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Opinion: When it comes to Bill 96, is there a captain of this legislative ship gone adrift?

The National Assembly recently adopted the articles of Bill 96 that relate to colleges.

What has emerged is that students have been caught in the crosshairs of a pre-election joust in which our various political parties are vying for the title of official standard-bearer of the Quebec nation.

“Want to add courses in French to the college curriculum?

No problem, let's settle this in an amendment discussed in 15 minutes, just between us parliamentarians. No need to consult the Ministry of Higher Education.

No need to check the feasibility of this proposal with actual colleges. Especially because even the ministers concerned seem unable to consult each other.”

“How about changing college funding rules, admission policies, the terms of the French exit exam and so on? Certainly. Here’s an amendment and then another.”

“Should we check any of this with the folks in the college network? No, we’re in a rush and frankly, we’re not interested,” said both the ruling party and the opposition.

“You see, we’re too busy finding bons mots that will amuse the other members of the parliamentary committee. When did we find time to draft so many amendments, you ask? We’re very active at night (chuckles, smirks).”

It was disheartening to listen to the casual banter.

Let's be clear, there is no opposition within English-speaking institutions to the core objective of Bill 96, to strengthen French as the common language of Quebec.

I say that unequivocally as a francophone who has worked in the English college network for many years.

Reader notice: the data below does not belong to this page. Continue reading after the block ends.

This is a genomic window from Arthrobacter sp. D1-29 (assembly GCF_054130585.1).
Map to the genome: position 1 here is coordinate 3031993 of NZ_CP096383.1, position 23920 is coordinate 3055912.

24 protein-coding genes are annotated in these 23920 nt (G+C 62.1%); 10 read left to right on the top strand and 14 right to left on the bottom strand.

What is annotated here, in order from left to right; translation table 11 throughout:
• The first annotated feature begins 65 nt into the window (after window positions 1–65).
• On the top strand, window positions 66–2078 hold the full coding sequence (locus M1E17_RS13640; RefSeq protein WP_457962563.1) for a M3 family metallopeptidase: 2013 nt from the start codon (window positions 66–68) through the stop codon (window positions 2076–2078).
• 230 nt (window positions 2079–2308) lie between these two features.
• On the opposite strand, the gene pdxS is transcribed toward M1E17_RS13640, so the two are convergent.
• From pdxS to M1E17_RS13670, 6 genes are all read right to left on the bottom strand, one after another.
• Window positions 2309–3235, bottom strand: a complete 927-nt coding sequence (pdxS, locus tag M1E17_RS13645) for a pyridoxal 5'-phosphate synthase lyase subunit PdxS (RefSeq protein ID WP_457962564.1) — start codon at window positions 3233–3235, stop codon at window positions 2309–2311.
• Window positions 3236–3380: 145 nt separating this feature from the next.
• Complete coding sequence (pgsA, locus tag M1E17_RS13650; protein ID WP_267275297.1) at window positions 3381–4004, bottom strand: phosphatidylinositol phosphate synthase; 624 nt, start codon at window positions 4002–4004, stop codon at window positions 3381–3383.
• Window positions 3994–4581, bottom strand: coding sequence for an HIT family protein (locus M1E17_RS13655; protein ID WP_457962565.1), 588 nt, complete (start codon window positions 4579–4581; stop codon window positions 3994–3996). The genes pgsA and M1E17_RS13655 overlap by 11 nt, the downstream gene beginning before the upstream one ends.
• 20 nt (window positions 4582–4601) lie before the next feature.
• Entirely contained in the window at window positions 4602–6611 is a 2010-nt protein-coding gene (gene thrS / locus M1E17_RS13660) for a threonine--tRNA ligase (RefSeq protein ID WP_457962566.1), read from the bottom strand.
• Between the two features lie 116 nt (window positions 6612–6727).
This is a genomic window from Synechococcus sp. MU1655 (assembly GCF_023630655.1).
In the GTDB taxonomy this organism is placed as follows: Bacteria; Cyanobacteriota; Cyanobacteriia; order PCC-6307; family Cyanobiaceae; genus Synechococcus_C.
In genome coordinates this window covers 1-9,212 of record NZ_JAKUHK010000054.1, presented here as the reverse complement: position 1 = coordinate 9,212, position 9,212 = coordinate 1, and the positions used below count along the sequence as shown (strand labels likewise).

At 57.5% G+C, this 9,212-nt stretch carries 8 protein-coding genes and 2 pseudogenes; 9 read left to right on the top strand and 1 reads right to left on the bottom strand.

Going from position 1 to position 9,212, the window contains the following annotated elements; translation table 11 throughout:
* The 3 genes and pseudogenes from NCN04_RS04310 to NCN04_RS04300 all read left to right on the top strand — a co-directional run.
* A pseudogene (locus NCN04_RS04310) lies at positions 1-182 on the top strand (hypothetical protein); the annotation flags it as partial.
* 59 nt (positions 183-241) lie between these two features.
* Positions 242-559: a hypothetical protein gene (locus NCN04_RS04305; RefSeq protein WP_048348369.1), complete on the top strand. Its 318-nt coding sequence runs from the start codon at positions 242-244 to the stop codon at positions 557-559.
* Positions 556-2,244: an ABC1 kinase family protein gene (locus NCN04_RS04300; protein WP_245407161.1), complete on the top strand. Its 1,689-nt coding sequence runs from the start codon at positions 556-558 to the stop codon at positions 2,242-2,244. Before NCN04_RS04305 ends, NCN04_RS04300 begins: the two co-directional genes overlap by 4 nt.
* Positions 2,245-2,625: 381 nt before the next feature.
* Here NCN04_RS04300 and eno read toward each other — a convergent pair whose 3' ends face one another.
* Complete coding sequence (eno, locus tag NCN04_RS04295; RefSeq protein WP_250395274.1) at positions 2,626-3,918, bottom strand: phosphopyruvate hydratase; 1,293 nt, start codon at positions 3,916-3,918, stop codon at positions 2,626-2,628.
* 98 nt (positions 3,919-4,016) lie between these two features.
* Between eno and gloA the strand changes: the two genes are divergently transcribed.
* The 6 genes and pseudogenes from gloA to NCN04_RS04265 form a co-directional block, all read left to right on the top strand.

If the government had seriously wanted to improve the learning of French in English colleges, they could have done so in collaboration with the institutions themselves.

Or perhaps they could have agreed to meet with college representatives who are struggling with these unmanageable and ill-advised policies.

That these discussions have not happened is not for lack of colleges having asked, often, both before, during and after these amendments were adopted in such a hurry.

The unfortunate consequences of Bill 96 on student success, graduation rates, the R-Score, etc. seem far from the minds of our elected officials.

Probably because half of college students are not of voting age.

Moreover, English-speaking students probably deserve to atone for the sins of their ancestors.

If this bill is so important, even crucial, for the Quebec nation, could we not do the exercise rigorously, together, rather than divisively?

College students deserve better.

Francophone Quebecers deserve better.

Anglophone and allophone Quebecers, too.

Is there a captain of this legislative ship gone adrift?

Christian Corno, director general of Marianopolis College 

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